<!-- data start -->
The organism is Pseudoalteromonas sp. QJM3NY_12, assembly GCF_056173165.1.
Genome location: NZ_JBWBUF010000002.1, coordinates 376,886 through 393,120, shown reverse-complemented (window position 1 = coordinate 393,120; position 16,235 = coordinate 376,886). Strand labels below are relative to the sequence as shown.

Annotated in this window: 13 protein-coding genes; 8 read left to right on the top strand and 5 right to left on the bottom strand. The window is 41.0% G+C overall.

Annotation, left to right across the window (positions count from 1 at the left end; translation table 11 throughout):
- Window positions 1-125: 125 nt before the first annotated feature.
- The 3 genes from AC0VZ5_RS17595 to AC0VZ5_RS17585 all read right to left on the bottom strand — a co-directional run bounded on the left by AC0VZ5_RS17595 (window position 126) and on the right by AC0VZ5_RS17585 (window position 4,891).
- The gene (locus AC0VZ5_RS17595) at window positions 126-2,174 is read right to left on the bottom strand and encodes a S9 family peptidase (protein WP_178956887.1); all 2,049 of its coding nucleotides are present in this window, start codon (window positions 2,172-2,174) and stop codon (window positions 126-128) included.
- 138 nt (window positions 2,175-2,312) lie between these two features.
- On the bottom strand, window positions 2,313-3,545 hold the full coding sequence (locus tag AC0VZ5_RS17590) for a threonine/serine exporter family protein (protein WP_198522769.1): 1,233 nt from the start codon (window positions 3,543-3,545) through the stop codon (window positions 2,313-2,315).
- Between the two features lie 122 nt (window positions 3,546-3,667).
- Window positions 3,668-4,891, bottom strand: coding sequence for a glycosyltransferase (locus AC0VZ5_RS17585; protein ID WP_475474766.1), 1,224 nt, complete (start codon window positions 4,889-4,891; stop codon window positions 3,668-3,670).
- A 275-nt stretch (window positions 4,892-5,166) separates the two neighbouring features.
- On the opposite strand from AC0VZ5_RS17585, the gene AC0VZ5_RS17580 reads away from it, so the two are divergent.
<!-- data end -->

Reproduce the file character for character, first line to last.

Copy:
The organism is Pseudoalteromonas sp. QJM3NY_12, assembly GCF_056173165.1.
Genome location: NZ_JBWBUF010000002.1, coordinates 376,886 through 393,120, shown reverse-complemented (window position 1 = coordinate 393,120; position 16,235 = coordinate 376,886). Strand labels below are relative to the sequence as shown.

Annotated in this window: 13 protein-coding genes; 8 read left to right on the top strand and 5 right to left on the bottom strand. The window is 41.0% G+C overall.

Annotation, left to right across the window (positions count from 1 at the left end; translation table 11 throughout):
- Window positions 1-125: 125 nt before the first annotated feature.
- The 3 genes from AC0VZ5_RS17595 to AC0VZ5_RS17585 all read right to left on the bottom strand — a co-directional run bounded on the left by AC0VZ5_RS17595 (window position 126) and on the right by AC0VZ5_RS17585 (window position 4,891).
- The gene (locus AC0VZ5_RS17595) at window positions 126-2,174 is read right to left on the bottom strand and encodes a S9 family peptidase (protein WP_178956887.1); all 2,049 of its coding nucleotides are present in this window, start codon (window positions 2,172-2,174) and stop codon (window positions 126-128) included.
- 138 nt (window positions 2,175-2,312) lie between these two features.
- On the bottom strand, window positions 2,313-3,545 hold the full coding sequence (locus tag AC0VZ5_RS17590) for a threonine/serine exporter family protein (protein WP_198522769.1): 1,233 nt from the start codon (window positions 3,543-3,545) through the stop codon (window positions 2,313-2,315).
- Between the two features lie 122 nt (window positions 3,546-3,667).
- Window positions 3,668-4,891, bottom strand: coding sequence for a glycosyltransferase (locus AC0VZ5_RS17585; protein ID WP_475474766.1), 1,224 nt, complete (start codon window positions 4,889-4,891; stop codon window positions 3,668-3,670).
- A 275-nt stretch (window positions 4,892-5,166) separates the two neighbouring features.
- On the opposite strand from AC0VZ5_RS17585, the gene AC0VZ5_RS17580 reads away from it, so the two are divergent.